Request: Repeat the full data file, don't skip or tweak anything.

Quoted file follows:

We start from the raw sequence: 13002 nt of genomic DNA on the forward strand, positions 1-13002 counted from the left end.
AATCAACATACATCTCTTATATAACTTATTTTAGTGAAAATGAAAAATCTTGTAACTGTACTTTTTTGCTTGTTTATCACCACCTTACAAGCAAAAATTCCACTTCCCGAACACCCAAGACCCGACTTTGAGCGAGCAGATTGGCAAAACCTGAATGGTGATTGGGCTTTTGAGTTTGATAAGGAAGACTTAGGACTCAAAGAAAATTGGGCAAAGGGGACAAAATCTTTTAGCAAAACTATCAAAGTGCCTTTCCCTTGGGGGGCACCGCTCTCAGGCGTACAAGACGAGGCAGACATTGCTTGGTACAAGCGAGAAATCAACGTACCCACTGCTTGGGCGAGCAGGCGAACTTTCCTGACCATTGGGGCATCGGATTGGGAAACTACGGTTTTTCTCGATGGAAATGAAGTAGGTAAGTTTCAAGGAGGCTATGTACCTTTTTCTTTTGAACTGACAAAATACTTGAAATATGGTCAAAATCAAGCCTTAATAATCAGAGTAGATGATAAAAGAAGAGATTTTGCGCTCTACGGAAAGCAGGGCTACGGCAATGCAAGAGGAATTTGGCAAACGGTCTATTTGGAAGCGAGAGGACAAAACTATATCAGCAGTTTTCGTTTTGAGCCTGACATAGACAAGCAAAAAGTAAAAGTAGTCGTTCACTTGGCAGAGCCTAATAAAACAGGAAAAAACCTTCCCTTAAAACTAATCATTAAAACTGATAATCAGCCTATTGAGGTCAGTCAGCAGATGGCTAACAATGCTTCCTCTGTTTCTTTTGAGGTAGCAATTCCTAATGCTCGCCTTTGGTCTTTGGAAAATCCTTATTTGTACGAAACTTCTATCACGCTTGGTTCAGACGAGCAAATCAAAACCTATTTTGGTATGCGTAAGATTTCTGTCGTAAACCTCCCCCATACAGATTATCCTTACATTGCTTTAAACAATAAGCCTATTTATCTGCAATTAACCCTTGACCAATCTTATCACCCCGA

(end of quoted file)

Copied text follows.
We start from the raw sequence: 13002 nt of genomic DNA on the forward strand, positions 1-13002 counted from the left end.
AATCAACATACATCTCTTATATAACTTATTTTAGTGAAAATGAAAAATCTTGTAACTGTACTTTTTTGCTTGTTTATCACCACCTTACAAGCAAAAATTCCACTTCCCGAACACCCAAGACCCGACTTTGAGCGAGCAGATTGGCAAAACCTGAATGGTGATTGGGCTTTTGAGTTTGATAAGGAAGACTTAGGACTCAAAGAAAATTGGGCAAAGGGGACAAAATCTTTTAGCAAAACTATCAAAGTGCCTTTCCCTTGGGGGGCACCGCTCTCAGGCGTACAAGACGAGGCAGACATTGCTTGGTACAAGCGAGAAATCAACGTACCCACTGCTTGGGCGAGCAGGCGAACTTTCCTGACCATTGGGGCATCGGATTGGGAAACTACGGTTTTTCTCGATGGAAATGAAGTAGGTAAGTTTCAAGGAGGCTATGTACCTTTTTCTTTTGAACTGACAAAATACTTGAAATATGGTCAAAATCAAGCCTTAATAATCAGAGTAGATGATAAAAGAAGAGATTTTGCGCTCTACGGAAAGCAGGGCTACGGCAATGCAAGAGGAATTTGGCAAACGGTCTATTTGGAAGCGAGAGGACAAAACTATATCAGCAGTTTTCGTTTTGAGCCTGACATAGACAAGCAAAAAGTAAAAGTAGTCGTTCACTTGGCAGAGCCTAATAAAACAGGAAAAAACCTTCCCTTAAAACTAATCATTAAAACTGATAATCAGCCTATTGAGGTCAGTCAGCAGATGGCTAACAATGCTTCCTCTGTTTCTTTTGAGGTAGCAATTCCTAATGCTCGCCTTTGGTCTTTGGAAAATCCTTATTTGTACGAAACTTCTATCACGCTTGGTTCAGACGAGCAAATCAAAACCTATTTTGGTATGCGTAAGATTTCTGTCGTAAACCTCCCCCATACAGATTATCCTTACATTGCTTTAAACAATAAGCCTATTTATCTGCAATTAACCCTTGACCAATCTTATCACCCCGA